Even if the interveners working with certain vulnerable clienteles will now be able to use face coverings with transparent windows, associations criticize the fact that infants in childcare settings remain the “great forgotten”.
“It’s still time and months of wasted for our little ones,” worries Sophy Forget-Bélec, president of the Quebec Association of Private Educational Family Environments.
“All we are asking is to expand these new measures by adding infants, who are in the process of learning language.
“We do not understand why they remain forgotten,” she continues.
In fact, on November 13, the Commission for Standards, Equity, Health and Safety at Work (CNESST) modified its standards, now authorizing the wearing of “non-certified” transparent window masks. for those working with certain clienteles.
Thus, people working with clienteles targeted by the CNESST will be able to wear “house masks” fitted with a transparent window.
These are people with hearing or vision impairments, as well as people with intellectual disabilities or autism spectrum disorder.
The CNESST specifies in particular that “the fact of not seeing the whole face of the worker can cause the user to become disorganized if he does not recognize the worker”.
The new regulations also allow people working with seniors with loss of cognitive abilities to wear this type of mask “not certified” by Public Health.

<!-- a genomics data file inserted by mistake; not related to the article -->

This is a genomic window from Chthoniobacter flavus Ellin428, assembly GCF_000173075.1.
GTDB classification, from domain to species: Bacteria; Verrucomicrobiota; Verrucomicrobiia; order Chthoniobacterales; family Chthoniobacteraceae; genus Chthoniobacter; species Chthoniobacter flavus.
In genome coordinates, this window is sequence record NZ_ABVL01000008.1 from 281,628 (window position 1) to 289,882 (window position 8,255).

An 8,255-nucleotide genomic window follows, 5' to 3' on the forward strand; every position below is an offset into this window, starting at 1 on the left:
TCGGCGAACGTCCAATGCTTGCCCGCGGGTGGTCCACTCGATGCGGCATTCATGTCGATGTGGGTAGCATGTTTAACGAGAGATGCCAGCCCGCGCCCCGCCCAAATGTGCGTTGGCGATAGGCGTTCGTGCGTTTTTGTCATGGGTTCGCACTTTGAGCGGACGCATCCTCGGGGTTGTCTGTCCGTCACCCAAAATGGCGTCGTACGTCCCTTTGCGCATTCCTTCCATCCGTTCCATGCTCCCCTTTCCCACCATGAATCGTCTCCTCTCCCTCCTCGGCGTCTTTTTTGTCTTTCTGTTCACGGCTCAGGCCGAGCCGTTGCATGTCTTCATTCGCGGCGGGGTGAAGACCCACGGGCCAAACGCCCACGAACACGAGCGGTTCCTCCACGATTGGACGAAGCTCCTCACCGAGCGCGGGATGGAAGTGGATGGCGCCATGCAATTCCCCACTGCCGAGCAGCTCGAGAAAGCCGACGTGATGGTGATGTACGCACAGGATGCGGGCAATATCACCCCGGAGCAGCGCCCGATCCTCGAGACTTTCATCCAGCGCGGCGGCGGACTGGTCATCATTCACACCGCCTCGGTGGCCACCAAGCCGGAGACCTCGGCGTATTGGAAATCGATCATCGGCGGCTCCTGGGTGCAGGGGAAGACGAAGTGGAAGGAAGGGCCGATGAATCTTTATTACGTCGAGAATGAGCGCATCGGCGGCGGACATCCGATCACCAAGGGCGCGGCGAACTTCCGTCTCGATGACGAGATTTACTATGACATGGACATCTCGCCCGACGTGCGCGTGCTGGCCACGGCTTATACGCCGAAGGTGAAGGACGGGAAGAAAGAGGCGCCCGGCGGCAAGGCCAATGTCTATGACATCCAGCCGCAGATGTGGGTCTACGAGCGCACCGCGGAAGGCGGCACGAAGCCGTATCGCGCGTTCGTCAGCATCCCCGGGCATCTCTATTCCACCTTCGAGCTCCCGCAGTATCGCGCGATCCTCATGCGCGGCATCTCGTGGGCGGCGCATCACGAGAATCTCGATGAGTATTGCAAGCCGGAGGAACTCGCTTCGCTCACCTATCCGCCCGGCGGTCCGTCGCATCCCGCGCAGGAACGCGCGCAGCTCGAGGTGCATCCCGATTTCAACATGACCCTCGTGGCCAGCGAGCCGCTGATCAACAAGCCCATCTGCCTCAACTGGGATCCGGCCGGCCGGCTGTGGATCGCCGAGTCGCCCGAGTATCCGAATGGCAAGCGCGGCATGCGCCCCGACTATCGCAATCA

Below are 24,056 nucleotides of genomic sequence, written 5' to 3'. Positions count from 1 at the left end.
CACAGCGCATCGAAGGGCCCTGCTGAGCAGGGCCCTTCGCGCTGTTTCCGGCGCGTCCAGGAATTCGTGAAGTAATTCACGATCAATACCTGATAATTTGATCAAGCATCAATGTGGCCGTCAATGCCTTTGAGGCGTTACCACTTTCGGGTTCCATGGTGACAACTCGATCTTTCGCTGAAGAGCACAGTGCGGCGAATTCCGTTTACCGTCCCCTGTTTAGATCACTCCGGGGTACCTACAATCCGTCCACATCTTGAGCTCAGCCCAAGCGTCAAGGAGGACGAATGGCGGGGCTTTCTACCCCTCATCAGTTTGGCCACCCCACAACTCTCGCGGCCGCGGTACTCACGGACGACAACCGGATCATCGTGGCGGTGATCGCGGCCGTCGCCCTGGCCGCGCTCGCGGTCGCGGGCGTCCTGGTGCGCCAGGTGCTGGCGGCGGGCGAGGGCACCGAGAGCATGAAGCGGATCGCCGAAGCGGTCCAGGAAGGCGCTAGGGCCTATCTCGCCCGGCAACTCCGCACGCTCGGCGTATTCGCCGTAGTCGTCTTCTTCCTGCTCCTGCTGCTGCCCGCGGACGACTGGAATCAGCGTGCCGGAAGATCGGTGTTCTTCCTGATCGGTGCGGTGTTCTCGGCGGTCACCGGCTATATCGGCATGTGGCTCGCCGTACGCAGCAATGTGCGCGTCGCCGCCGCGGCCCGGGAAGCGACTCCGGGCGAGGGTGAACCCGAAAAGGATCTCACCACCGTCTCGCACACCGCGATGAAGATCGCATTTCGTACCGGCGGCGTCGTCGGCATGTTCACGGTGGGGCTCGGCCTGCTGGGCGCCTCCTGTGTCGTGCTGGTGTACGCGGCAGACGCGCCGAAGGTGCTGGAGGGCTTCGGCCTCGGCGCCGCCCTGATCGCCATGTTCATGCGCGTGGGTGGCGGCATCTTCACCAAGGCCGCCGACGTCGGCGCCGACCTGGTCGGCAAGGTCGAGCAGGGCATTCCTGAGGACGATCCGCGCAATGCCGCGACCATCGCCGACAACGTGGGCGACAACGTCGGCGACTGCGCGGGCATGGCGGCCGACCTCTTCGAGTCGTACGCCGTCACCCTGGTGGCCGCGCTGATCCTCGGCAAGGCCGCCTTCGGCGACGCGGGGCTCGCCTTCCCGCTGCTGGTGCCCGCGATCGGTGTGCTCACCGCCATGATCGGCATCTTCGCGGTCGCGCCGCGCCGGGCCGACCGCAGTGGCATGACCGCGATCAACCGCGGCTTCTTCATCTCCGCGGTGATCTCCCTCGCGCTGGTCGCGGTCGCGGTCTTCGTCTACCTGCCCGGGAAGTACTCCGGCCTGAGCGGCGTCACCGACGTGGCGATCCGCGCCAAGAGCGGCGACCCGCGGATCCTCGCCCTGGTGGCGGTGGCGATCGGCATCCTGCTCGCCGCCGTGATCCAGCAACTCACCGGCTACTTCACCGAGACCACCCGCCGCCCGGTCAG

For the Association of People with Hearing Impairments, this is good news. However, we deplore the lack of measures for young children.
“A child who encounters a language difficulty due to the mask, it is as if in coherence with the hearing-impaired person. We would therefore like everyone to have access to these masks, on an equitable basis, ”says the association’s director, Marie-Hélène Tremblay.
Until recently, only one procedural mask, therefore disposable, was authorized by the health authorities. However, this one is made in the USA and is out of stock.
In addition, following our report on the harmful effects of the wearing of masks by educators in childcare settings, published recently, a petition was launched on the platform. Avaaz.org, calling for the compulsory wearing of a mask with a transparent window for all childcare workers.
The petition, addressed to Prime Minister François Legault, as well as to the national director of public health, Dr. Horacio Arruda, collected more than 1,000 signatures in less than a week.
Its instigator, Carine Boudreault, wants these masks to be made available in daycare, “as quickly as possible”.
“It is very worrying,” said the mother of two children, aged three years and nine months.
“Every day counts for the development of the toddlers in this at-risk cohort,” she says.